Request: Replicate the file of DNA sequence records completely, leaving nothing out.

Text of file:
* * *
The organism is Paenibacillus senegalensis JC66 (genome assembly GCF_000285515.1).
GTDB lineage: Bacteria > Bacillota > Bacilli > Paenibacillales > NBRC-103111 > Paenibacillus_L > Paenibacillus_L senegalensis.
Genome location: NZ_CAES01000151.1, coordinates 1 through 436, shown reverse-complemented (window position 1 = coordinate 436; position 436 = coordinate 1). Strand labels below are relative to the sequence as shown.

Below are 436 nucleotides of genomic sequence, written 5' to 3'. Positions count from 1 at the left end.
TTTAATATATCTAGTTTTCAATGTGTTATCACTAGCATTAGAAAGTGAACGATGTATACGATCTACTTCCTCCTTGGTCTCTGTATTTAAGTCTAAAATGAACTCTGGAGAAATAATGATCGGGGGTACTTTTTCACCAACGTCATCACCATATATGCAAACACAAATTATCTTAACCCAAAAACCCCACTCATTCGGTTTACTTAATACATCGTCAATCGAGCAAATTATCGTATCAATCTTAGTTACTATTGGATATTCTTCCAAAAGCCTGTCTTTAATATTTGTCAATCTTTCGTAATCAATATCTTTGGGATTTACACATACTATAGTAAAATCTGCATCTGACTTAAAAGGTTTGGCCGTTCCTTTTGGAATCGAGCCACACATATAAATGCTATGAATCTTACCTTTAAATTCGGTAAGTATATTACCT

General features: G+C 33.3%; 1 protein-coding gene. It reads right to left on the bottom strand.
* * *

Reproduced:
The organism is Paenibacillus senegalensis JC66 (genome assembly GCF_000285515.1).
GTDB lineage: Bacteria > Bacillota > Bacilli > Paenibacillales > NBRC-103111 > Paenibacillus_L > Paenibacillus_L senegalensis.
Genome location: NZ_CAES01000151.1, coordinates 1 through 436, shown reverse-complemented (window position 1 = coordinate 436; position 436 = coordinate 1). Strand labels below are relative to the sequence as shown.

Below are 436 nucleotides of genomic sequence, written 5' to 3'. Positions count from 1 at the left end.
TTTAATATATCTAGTTTTCAATGTGTTATCACTAGCATTAGAAAGTGAACGATGTATACGATCTACTTCCTCCTTGGTCTCTGTATTTAAGTCTAAAATGAACTCTGGAGAAATAATGATCGGGGGTACTTTTTCACCAACGTCATCACCATATATGCAAACACAAATTATCTTAACCCAAAAACCCCACTCATTCGGTTTACTTAATACATCGTCAATCGAGCAAATTATCGTATCAATCTTAGTTACTATTGGATATTCTTCCAAAAGCCTGTCTTTAATATTTGTCAATCTTTCGTAATCAATATCTTTGGGATTTACACATACTATAGTAAAATCTGCATCTGACTTAAAAGGTTTGGCCGTTCCTTTTGGAATCGAGCCACACATATAAATGCTATGAATCTTACCTTTAAATTCGGTAAGTATATTACCT

General features: G+C 33.3%; 1 protein-coding gene. It reads right to left on the bottom strand.